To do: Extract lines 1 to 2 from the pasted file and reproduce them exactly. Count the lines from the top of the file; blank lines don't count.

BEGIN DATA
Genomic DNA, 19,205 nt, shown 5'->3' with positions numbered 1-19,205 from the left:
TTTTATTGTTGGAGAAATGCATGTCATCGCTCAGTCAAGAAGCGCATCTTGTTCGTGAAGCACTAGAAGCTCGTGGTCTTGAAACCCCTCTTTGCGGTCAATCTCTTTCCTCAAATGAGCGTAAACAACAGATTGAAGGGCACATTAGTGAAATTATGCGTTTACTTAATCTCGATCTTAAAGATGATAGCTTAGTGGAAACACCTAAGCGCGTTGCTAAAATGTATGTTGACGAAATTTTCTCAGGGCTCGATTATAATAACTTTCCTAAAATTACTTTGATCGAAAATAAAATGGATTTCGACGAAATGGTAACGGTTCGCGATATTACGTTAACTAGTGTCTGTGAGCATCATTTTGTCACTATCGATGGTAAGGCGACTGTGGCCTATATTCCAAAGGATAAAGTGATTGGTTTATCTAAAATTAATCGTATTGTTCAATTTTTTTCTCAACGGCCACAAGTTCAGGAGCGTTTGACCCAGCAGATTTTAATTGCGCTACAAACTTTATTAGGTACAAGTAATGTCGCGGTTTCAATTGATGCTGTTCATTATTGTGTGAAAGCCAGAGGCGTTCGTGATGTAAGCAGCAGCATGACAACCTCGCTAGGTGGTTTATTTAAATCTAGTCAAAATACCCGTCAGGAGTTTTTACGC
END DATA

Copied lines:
Genomic DNA, 19,205 nt, shown 5'->3' with positions numbered 1-19,205 from the left:
TTTTATTGTTGGAGAAATGCATGTCATCGCTCAGTCAAGAAGCGCATCTTGTTCGTGAAGCACTAGAAGCTCGTGGTCTTGAAACCCCTCTTTGCGGTCAATCTCTTTCCTCAAATGAGCGTAAACAACAGATTGAAGGGCACATTAGTGAAATTATGCGTTTACTTAATCTCGATCTTAAAGATGATAGCTTAGTGGAAACACCTAAGCGCGTTGCTAAAATGTATGTTGACGAAATTTTCTCAGGGCTCGATTATAATAACTTTCCTAAAATTACTTTGATCGAAAATAAAATGGATTTCGACGAAATGGTAACGGTTCGCGATATTACGTTAACTAGTGTCTGTGAGCATCATTTTGTCACTATCGATGGTAAGGCGACTGTGGCCTATATTCCAAAGGATAAAGTGATTGGTTTATCTAAAATTAATCGTATTGTTCAATTTTTTTCTCAACGGCCACAAGTTCAGGAGCGTTTGACCCAGCAGATTTTAATTGCGCTACAAACTTTATTAGGTACAAGTAATGTCGCGGTTTCAATTGATGCTGTTCATTATTGTGTGAAAGCCAGAGGCGTTCGTGATGTAAGCAGCAGCATGACAACCTCGCTAGGTGGTTTATTTAAATCTAGTCAAAATACCCGTCAGGAGTTTTTACGC